For obvious and sensible reasons, nature has evolved neurochemicals with which to reward or discourage particular behaviours, which is why we find intrinsic pleasure in things such as sex and nice food. But the system is open to abuse: there are drugs that imitate or trick the brain into dispensing the neurochemicals of reward. Addiction to those drugs is a corrupted form of learning. If you come to associate the use of a particular drug with feeling good, you can come to depend upon it in order to feel good. That's basic Pavlovian conditioning.
And if only things were that simple, addiction would not be such a damaging social problem, and Marc Lewis's memoir would not be anywhere near so full or fascinating. Professor Lewis misspent his youth tripping on acid and acquiring the taste for heroin with a ménage à trois called "the Heap" in late-Sixties San Francisco; haunting the opium dens of Calcutta; and burgling homes and hospitals in Toronto to feed an addiction to pharmaceutical-grade opiates. He was arrested on several occasions, and almost died on several others. But he's now a respectable and respected neuroscientist, and as distinct from other drug-abuse memoirists, views these misadventures through the prism of scientific understanding.
There is a new cross-sectional diagram of the brain every chapter or so, and a lot of chemicals to remember and acronyms to keep straight. (In fact, a glossary would have been nice.) But his understanding of the biological underpinning lends a welcome precision to Lewis's descriptions of altered states of consciousness. (If anyone has come up with a better image of the inside of a stoner's head than "a mansion of ramifying corridors", I've yet to read it.) And the picture of his brain activity with which Lewis furnishes us is at just the right resolution for an interested lay reader. He patiently guides along the bidirectional neural pathways that explain how an addict gets caught in a feedback loop of anticipatory craving. "The biological laws of synaptic sculpting and neurochemical enhancement, each reinforcing the other, are what constrict the addict's mind, his behaviour, his hopes [and] his dreams," Lewis explains. "I wish this was just an exercise in biological reductionism, or neuroscientific chauvinism, but it's not. It's the way things really work."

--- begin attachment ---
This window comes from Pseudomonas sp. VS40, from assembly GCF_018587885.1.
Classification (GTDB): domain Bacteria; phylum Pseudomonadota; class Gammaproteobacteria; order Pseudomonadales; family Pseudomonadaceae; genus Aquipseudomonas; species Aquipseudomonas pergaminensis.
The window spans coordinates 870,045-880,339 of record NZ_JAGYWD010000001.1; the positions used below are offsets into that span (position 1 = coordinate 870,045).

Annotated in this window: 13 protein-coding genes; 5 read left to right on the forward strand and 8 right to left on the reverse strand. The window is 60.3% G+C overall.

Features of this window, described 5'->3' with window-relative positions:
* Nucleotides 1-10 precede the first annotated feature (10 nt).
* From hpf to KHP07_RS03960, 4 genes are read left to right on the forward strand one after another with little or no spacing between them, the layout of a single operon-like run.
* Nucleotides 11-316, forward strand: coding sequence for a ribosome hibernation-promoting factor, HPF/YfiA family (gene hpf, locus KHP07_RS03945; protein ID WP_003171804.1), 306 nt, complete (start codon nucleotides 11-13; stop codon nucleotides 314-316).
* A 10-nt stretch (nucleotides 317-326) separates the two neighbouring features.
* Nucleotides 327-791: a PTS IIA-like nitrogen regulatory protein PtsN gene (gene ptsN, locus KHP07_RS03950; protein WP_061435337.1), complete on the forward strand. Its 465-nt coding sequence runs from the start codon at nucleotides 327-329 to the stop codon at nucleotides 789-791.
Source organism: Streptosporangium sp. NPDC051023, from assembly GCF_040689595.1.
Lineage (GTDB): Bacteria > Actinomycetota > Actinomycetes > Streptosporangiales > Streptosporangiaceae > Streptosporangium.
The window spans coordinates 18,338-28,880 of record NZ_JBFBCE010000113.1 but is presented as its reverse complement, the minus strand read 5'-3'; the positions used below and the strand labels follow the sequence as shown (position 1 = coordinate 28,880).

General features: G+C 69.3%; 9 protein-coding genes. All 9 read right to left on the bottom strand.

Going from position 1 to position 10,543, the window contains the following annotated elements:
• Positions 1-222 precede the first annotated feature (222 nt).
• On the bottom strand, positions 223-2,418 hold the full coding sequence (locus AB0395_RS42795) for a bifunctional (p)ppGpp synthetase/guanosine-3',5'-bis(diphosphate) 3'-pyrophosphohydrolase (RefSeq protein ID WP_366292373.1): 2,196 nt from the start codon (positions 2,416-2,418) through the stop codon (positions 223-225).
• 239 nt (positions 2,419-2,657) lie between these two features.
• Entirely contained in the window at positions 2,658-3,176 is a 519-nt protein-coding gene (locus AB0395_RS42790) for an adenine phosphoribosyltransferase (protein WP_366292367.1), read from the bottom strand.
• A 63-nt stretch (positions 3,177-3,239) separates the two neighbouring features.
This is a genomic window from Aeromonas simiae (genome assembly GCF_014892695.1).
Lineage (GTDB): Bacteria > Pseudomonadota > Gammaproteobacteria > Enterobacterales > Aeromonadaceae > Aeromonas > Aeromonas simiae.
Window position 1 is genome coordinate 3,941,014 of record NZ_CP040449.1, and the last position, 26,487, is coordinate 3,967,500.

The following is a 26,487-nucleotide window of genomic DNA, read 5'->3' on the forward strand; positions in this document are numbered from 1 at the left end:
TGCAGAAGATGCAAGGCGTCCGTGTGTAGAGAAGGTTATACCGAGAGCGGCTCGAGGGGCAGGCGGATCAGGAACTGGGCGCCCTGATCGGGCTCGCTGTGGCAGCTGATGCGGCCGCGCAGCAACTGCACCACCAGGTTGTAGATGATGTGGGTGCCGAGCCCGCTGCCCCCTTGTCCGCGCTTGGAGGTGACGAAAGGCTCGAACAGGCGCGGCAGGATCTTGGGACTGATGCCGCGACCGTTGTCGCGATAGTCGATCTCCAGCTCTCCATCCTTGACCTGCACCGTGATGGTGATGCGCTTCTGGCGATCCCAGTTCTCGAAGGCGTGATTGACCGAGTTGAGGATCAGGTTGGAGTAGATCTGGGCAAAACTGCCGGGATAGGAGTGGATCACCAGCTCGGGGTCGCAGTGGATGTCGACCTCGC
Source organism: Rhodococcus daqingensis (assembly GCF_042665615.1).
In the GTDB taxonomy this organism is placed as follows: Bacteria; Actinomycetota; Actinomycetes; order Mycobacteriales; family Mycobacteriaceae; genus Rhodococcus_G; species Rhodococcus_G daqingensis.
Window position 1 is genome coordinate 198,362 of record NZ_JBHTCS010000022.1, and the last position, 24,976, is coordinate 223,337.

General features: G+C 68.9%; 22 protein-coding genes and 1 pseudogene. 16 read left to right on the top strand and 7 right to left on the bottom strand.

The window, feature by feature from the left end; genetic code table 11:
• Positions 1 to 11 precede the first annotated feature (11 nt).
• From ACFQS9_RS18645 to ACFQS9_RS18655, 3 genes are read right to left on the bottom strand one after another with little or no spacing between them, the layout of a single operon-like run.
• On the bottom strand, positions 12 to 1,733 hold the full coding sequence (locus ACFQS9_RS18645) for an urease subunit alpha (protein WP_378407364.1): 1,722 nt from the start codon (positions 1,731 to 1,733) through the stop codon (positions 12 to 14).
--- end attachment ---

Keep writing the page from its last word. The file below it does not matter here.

So Lewis's brain wiring did not lead to his addictions any more directly than the fact that he was lonely at boarding school. But there was a complex self-reinforcing interplay between the neural substrate of his emotions, and his subsequent actions. And it's only after zooming into that extra level of explanatory detail that one can make sense of some of an addict's more irrational patterns of behaviour. In fact, without it, all other addiction memoirs – if not all human narratives – are liable to seem like they only tell half of the story.
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